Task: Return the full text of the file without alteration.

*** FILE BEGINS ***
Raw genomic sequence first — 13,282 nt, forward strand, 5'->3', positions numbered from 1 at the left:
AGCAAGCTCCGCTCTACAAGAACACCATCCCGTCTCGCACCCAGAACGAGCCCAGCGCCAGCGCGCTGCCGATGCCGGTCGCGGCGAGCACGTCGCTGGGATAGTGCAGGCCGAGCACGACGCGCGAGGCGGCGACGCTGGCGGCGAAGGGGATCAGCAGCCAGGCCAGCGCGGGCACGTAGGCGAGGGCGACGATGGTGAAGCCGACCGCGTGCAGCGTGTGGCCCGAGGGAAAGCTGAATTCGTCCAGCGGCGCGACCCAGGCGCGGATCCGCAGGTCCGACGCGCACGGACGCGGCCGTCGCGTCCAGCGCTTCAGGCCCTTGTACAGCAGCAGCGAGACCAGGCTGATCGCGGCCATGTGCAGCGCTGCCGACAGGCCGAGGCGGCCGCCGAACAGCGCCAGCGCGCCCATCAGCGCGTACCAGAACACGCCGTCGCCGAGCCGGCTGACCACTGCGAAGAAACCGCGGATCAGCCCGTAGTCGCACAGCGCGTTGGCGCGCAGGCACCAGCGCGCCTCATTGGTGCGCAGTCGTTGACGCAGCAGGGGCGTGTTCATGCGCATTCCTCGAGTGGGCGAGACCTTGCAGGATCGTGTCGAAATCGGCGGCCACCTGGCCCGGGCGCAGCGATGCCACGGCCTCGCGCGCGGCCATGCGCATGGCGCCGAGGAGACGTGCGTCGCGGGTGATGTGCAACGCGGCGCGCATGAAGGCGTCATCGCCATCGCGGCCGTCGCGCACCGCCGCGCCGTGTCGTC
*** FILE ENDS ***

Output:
Raw genomic sequence first — 13,282 nt, forward strand, 5'->3', positions numbered from 1 at the left:
AGCAAGCTCCGCTCTACAAGAACACCATCCCGTCTCGCACCCAGAACGAGCCCAGCGCCAGCGCGCTGCCGATGCCGGTCGCGGCGAGCACGTCGCTGGGATAGTGCAGGCCGAGCACGACGCGCGAGGCGGCGACGCTGGCGGCGAAGGGGATCAGCAGCCAGGCCAGCGCGGGCACGTAGGCGAGGGCGACGATGGTGAAGCCGACCGCGTGCAGCGTGTGGCCCGAGGGAAAGCTGAATTCGTCCAGCGGCGCGACCCAGGCGCGGATCCGCAGGTCCGACGCGCACGGACGCGGCCGTCGCGTCCAGCGCTTCAGGCCCTTGTACAGCAGCAGCGAGACCAGGCTGATCGCGGCCATGTGCAGCGCTGCCGACAGGCCGAGGCGGCCGCCGAACAGCGCCAGCGCGCCCATCAGCGCGTACCAGAACACGCCGTCGCCGAGCCGGCTGACCACTGCGAAGAAACCGCGGATCAGCCCGTAGTCGCACAGCGCGTTGGCGCGCAGGCACCAGCGCGCCTCATTGGTGCGCAGTCGTTGACGCAGCAGGGGCGTGTTCATGCGCATTCCTCGAGTGGGCGAGACCTTGCAGGATCGTGTCGAAATCGGCGGCCACCTGGCCCGGGCGCAGCGATGCCACGGCCTCGCGCGCGGCCATGCGCATGGCGCCGAGGAGACGTGCGTCGCGGGTGATGTGCAACGCGGCGCGCATGAAGGCGTCATCGCCATCGCGGCCGTCGCGCACCGCCGCGCCGTGTCGTC